Synopses & Reviews
Best known for his barbed and brilliant art for The New Yorker
, Saul Steinberg (19141999) did much more. He executed public murals, designed fabrics and stage sets, was an inventive collagist and printmaker, and turned his magic touch to the fields of painting, sculpture, advertising, and even wartime propaganda. This is the first comprehensive look at Steinbergs extraordinary contribution to 20th-century art, which was that of a modern-day illuminator, putting word and image in play to create art that spoke to the eyes, and minds, of readers.
An introduction by poet Charles Simic tracks the origins of Steinbergs darkly comic sensibility in the Balkan bazaar” of his native Romania. Joel Smith shows how architectural training and an early rise to fame as a cartoonist in Fascist-era Milan honed the artists gift for subtle graphic invention, and explores why one of the most visible, prolific, potent, and cosmopolitan careers in postwar American art has so thoroughly evaded serious study. Tracing the evolving motives that underlie Steinbergs multi-layered activity, this handsome volume also raises fundamental questions about the historiography of modernism and the vexed status of the middlebrow avant-garde” in an age of museum-bound art.
Previously unseen sketches, documents, and printed matter from the artists papers illustrate the essay, career chronology, and entries for 120 objects featured in this important book.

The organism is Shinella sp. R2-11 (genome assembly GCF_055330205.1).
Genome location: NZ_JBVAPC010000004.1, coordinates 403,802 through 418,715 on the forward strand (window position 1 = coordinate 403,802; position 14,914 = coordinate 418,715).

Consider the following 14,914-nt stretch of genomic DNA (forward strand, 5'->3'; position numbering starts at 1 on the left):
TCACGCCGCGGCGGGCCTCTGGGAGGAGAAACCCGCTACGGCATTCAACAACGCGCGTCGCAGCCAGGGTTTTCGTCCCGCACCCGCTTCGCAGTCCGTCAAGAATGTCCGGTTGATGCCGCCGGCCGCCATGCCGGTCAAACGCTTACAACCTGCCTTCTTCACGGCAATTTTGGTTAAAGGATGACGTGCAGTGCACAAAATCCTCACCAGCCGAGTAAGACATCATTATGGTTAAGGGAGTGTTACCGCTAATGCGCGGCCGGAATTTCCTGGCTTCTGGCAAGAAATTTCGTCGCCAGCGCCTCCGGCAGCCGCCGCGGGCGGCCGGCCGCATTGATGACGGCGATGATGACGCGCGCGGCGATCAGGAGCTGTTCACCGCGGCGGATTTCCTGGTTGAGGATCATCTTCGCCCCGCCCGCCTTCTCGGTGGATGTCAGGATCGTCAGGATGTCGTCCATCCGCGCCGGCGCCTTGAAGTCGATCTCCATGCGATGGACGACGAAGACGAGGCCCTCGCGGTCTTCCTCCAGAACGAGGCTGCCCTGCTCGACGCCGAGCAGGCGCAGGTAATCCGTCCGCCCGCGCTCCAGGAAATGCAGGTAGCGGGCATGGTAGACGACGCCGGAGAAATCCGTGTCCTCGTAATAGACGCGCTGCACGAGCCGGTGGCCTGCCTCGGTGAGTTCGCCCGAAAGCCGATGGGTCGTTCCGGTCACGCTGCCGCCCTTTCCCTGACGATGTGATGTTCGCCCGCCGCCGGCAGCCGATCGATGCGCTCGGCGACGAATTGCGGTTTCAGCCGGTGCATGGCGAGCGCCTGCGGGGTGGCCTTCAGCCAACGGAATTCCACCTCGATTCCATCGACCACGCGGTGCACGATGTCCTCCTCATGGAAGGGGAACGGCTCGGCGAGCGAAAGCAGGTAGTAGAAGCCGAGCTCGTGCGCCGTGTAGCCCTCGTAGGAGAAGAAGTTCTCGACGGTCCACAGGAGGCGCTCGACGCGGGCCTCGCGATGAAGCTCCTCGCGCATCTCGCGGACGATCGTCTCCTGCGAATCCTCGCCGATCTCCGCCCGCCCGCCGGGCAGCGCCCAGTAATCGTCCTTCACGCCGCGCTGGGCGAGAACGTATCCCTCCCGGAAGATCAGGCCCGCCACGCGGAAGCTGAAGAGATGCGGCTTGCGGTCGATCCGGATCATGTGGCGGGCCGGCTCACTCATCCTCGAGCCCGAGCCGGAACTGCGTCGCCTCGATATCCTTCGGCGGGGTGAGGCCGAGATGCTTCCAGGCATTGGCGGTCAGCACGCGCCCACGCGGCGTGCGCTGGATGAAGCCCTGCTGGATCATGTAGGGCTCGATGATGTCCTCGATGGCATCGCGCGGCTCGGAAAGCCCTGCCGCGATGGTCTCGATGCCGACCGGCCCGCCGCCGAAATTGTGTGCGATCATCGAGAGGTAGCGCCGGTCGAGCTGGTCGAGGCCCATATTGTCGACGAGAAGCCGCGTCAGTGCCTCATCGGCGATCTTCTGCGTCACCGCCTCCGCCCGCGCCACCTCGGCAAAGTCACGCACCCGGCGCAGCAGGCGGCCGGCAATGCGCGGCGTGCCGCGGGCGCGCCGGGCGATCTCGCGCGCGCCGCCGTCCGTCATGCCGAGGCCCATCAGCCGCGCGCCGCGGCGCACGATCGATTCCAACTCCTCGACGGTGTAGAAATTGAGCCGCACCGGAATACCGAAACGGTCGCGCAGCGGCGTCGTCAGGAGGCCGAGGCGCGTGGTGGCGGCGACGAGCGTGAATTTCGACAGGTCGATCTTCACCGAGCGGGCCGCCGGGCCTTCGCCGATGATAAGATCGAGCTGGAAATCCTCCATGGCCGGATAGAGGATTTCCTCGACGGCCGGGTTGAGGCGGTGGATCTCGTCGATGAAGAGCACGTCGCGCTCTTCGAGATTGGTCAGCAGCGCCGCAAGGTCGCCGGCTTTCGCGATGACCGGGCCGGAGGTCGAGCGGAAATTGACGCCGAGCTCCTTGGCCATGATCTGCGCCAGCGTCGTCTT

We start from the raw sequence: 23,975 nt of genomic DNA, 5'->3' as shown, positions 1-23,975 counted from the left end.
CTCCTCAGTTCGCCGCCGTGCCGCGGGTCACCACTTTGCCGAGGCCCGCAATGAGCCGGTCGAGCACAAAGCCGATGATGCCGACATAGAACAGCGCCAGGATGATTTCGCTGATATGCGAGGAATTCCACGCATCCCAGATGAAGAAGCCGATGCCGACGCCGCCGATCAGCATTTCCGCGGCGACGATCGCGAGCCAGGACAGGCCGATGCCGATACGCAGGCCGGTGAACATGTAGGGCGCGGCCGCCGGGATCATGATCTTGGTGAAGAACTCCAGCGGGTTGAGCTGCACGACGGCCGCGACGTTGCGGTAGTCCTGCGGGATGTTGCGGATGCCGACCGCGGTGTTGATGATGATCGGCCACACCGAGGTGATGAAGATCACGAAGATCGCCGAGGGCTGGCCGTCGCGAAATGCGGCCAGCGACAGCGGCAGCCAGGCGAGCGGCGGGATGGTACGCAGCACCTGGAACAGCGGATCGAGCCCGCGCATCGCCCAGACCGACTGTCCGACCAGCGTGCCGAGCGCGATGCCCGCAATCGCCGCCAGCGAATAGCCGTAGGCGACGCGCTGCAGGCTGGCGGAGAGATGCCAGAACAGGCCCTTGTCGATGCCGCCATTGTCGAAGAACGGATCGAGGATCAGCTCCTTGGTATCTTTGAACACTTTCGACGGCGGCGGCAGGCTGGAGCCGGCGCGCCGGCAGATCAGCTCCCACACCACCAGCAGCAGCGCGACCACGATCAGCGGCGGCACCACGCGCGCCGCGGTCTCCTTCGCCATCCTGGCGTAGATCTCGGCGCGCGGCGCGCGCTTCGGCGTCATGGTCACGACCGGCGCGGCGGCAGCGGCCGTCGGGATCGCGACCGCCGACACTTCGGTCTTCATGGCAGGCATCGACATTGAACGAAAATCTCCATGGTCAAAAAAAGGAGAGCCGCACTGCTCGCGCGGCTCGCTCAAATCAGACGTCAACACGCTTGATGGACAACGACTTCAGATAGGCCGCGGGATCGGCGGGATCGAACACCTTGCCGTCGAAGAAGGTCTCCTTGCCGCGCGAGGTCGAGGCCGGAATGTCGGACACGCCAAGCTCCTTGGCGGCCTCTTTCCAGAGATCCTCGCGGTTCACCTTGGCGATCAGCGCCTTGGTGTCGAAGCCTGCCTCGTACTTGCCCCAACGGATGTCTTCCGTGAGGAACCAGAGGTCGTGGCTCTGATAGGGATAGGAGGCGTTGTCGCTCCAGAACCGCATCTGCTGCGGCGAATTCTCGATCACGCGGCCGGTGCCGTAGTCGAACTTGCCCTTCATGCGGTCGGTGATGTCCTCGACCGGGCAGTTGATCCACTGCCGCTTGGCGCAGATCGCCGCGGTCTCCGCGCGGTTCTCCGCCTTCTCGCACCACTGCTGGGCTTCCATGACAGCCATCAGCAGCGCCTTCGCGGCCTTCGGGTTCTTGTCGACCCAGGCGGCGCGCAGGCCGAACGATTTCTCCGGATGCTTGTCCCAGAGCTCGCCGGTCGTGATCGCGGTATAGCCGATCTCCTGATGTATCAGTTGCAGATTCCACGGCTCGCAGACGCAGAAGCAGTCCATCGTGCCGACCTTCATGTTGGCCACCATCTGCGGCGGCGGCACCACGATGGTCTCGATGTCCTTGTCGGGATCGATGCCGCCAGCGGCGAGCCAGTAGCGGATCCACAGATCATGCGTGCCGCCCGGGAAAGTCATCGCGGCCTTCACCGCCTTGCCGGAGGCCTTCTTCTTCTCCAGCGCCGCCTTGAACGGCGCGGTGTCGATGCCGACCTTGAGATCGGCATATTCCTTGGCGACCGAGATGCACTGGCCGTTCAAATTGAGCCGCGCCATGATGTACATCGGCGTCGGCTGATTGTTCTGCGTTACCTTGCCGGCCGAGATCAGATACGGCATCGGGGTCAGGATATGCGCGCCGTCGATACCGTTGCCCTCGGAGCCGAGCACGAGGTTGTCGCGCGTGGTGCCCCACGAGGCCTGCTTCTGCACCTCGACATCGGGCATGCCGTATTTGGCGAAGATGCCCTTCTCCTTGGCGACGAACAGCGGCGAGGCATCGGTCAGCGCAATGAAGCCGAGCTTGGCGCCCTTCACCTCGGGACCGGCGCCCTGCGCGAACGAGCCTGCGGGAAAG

and#8220;This thought-provoking book, like the photographs it features, invites multiple readings . . . Smith writes with poetic precision.and#8221;and#8212;Publishers Weekly
A visually striking meditation on buildings and photographs as embodiments of social memory
Buildings inhabit and symbolize time, giving form to history and making public space an index of the past. Photographs are made of time; they are literally projections of past states of their subjects. This visually striking meditation on architecture in photography explores the intersection between these two ways of embodying the past. Photographs of buildings, Joel Smith argues, are simultaneously the agents, vehicles, and cargo of social memory.and#160;
In The Life and Death of Buildingsand#160; photographers as canonical as Bernd and Hilla Becher, Laura Gilpin, Lewis W. Hine, and William Henry Fox Talbotand#160;enter into visual dialogue withand#160;amateurs, architects, propagandists, and insurance adjusters. Rather than examine photographers' aims in isolation, Smith considers how their images reflect and inflect the passage of time. Much as a building's shifting function and circumstances substantially alter its significance, a photograph comes to be coauthored by history, growing layers of meaning to which its maker had no access.
About the Author
Joel Smith is curator of photography at the Princeton University Art Museum and author of Steinberg at The New Yorker. Charles Simic is professor of English at the University of New Hampshire and winner of the Pulitzer Prize for Poetry.